HOUSTON-Physicians at Ben Taub General Hospital, Houston, noticed that an unusual number of patients were presenting with lymphoma as their first AIDS-defining event. This observation prompted a retrospective study of all HIV-positive patients with non-Hodgkin’s lymphoma presenting between 1989 and 2000.
HOUSTONPhysicians at Ben Taub General Hospital, Houston, noticed that an unusual number of patients were presenting with lymphoma as their first AIDS-defining event. This observation prompted a retrospective study of all HIV-positive patients with non-Hodgkin’s lymphoma presenting between 1989 and 2000.
Indeed, the analysis showed that 33 (35%) of the 88 patients identified in the study were newly diagnosed with HIV, whereas 55 were known to be HIV positive when their lymphoma was diagnosed, Suleiman Alfred Massarweh, MD, told ONI in an interview. In other cohorts of patients with HIV-related lymphoma, he noted, only 3% to 5% typically present with lymphoma as their first AIDS-defining illness.
This discrepancy may be explained, in part, by Ben Taub’s status as a community hospital. The hospital serves as the first destination for these patients at presentation, thus eliminating potential referral bias. "Most patients in the large cohorts already have their HIV diagnosis when they go to these referral centers," Dr. Massarweh said at the 43rd Annual Meeting of the American Society of Hematology (abstract 1434). He is a clinical fellow at Baylor College of Medicine.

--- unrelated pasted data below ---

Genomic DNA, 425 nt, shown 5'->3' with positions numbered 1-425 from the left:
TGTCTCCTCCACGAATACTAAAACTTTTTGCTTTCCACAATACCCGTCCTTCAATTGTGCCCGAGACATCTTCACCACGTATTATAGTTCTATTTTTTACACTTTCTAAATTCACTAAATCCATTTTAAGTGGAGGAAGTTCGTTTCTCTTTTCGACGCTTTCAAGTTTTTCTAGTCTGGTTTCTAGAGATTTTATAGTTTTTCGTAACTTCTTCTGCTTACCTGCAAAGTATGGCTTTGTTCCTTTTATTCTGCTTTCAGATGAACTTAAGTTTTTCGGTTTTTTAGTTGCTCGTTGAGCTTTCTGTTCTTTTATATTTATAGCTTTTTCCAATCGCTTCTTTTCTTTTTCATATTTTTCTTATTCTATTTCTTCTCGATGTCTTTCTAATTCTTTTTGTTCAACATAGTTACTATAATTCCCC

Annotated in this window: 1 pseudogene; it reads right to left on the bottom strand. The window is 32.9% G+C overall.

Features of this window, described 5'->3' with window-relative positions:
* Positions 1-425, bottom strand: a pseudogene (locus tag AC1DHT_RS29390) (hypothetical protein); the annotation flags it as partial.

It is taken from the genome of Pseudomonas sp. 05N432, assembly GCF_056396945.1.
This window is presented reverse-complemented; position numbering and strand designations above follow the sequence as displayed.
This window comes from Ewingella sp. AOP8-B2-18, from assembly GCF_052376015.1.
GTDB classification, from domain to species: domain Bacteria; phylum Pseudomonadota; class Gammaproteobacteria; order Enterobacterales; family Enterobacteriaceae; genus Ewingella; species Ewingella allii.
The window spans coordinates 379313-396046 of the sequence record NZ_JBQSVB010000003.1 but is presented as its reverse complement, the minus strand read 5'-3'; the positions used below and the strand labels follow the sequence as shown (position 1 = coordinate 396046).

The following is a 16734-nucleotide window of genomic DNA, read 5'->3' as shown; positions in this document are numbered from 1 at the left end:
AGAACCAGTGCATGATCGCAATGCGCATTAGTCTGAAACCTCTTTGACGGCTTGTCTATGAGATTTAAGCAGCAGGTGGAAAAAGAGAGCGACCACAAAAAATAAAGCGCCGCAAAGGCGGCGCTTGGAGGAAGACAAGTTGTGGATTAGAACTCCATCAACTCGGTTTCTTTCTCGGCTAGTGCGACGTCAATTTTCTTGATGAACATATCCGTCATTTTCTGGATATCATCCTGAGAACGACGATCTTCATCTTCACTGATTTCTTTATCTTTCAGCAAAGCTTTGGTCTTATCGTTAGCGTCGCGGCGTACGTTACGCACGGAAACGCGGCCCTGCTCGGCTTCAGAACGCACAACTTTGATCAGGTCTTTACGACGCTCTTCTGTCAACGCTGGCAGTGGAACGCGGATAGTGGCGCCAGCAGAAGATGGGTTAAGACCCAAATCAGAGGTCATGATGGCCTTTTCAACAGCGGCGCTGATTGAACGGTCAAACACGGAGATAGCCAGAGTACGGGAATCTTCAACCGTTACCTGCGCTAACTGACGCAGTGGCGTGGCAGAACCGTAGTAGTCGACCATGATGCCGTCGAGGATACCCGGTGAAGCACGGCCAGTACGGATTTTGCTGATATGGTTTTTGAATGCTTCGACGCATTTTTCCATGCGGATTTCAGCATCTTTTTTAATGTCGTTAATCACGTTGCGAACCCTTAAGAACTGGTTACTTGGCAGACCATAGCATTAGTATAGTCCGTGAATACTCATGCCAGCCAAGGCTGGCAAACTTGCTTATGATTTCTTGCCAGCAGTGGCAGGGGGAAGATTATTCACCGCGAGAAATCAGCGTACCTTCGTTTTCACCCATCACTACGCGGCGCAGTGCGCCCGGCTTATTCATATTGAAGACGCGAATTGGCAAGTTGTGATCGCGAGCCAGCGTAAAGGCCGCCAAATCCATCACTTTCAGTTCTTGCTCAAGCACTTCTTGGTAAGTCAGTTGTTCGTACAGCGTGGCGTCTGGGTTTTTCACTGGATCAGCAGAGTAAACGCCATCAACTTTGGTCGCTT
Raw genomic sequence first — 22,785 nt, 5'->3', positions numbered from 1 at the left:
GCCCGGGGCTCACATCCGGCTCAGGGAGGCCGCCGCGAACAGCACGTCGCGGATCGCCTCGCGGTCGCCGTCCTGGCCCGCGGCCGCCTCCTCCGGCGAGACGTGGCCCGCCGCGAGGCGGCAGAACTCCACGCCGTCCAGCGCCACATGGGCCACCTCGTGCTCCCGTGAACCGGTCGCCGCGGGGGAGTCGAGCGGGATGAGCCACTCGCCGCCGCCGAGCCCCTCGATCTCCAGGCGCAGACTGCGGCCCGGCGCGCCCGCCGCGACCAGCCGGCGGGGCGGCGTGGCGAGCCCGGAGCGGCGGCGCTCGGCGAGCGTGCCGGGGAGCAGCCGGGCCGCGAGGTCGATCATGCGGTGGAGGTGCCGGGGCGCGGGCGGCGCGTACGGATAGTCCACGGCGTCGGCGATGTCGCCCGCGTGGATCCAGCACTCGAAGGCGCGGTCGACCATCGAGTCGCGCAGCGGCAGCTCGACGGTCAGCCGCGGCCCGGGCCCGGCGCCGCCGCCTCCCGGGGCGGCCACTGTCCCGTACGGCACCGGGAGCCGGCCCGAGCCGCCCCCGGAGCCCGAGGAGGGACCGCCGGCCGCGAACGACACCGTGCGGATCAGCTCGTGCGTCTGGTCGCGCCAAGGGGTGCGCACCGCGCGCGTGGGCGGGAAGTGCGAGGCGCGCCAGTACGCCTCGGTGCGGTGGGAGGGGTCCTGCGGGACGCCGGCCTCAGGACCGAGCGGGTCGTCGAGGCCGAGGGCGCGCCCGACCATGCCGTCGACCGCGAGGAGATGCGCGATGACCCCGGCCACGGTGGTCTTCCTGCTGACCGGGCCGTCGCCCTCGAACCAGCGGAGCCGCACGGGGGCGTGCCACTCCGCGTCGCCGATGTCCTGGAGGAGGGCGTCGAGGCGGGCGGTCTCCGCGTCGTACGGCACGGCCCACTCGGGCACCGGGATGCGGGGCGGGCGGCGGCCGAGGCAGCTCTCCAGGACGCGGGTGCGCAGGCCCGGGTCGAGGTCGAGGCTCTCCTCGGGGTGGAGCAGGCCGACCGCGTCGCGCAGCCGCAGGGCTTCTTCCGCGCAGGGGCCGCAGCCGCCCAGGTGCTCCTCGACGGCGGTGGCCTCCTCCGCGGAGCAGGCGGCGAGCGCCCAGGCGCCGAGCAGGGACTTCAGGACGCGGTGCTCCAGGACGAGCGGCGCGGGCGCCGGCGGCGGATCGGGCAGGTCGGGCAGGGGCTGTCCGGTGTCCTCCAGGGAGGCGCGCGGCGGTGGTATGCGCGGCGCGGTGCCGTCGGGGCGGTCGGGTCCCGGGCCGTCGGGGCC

The substantial number of newly diagnosed HIV patients with lymphoma in the Ben Taub database gave the Houston researchers a unique opportunity to compare these patients with lymphoma patients with known HIV infection.
Of the 55 known-HIV patients presenting with lymphoma in the study, 10 had no history of an AIDS-defining illness and were being followed by primary care physicians in the HIV clinic. The rest had a previous AIDS-defining event before their lymphoma presentation.
Dr. Massarweh noted that the new-HIV lymphoma patients tended to be a few years older than the known-HIV patients: an average of 41 vs 38 years.
A more important finding was that the new-HIV patients were significantly more likely to have Burkitt’s or Burkitt’s-like lymphoma. Conversely, the known-HIV patients, who typically were more immunocompromised, were more likely to have diffuse large B cell immunoblastic lymphoma.
In addition, gastrointestinal involvement was rare in the new-HIV patients, but was very strongly associated with known HIV. "Out of the 33 new-HIV patients, only one had GI involvement at diagnosis. The other 14 cases of GI involvement were in the known-HIV group," Dr. Massarweh said.
He noted that in most previous studies involving large cohorts, the investigators did not distinguish among different lymphoma types when determining trends in the incidence and outcome of AIDS-related lymphoma. "They put everything together," he said. "Central nervous system lymphoma should be out of the equation; it should be looked at separately because we know it occurs in very advanced patients with very low CD4 counts."
The Ben Taub cohort, he said, suggests that not all systemic lymphomas are the same either. "There is a variety that can develop in patients who do not have advanced immunosuppression, and this category may be amenable to treatments to reconstitute the immune system," he said. "These patients may be more likely to respond to their lymphoma therapy and have a chance of long survival."
The fact that patients with early HIV infection still develop lymphoma suggests, Dr. Massarweh said, that some pathogenetic pathway other than prolonged low CD4 counts may be responsible. "It might be due to other factors such as an endogenous cytokine imbalance," he said.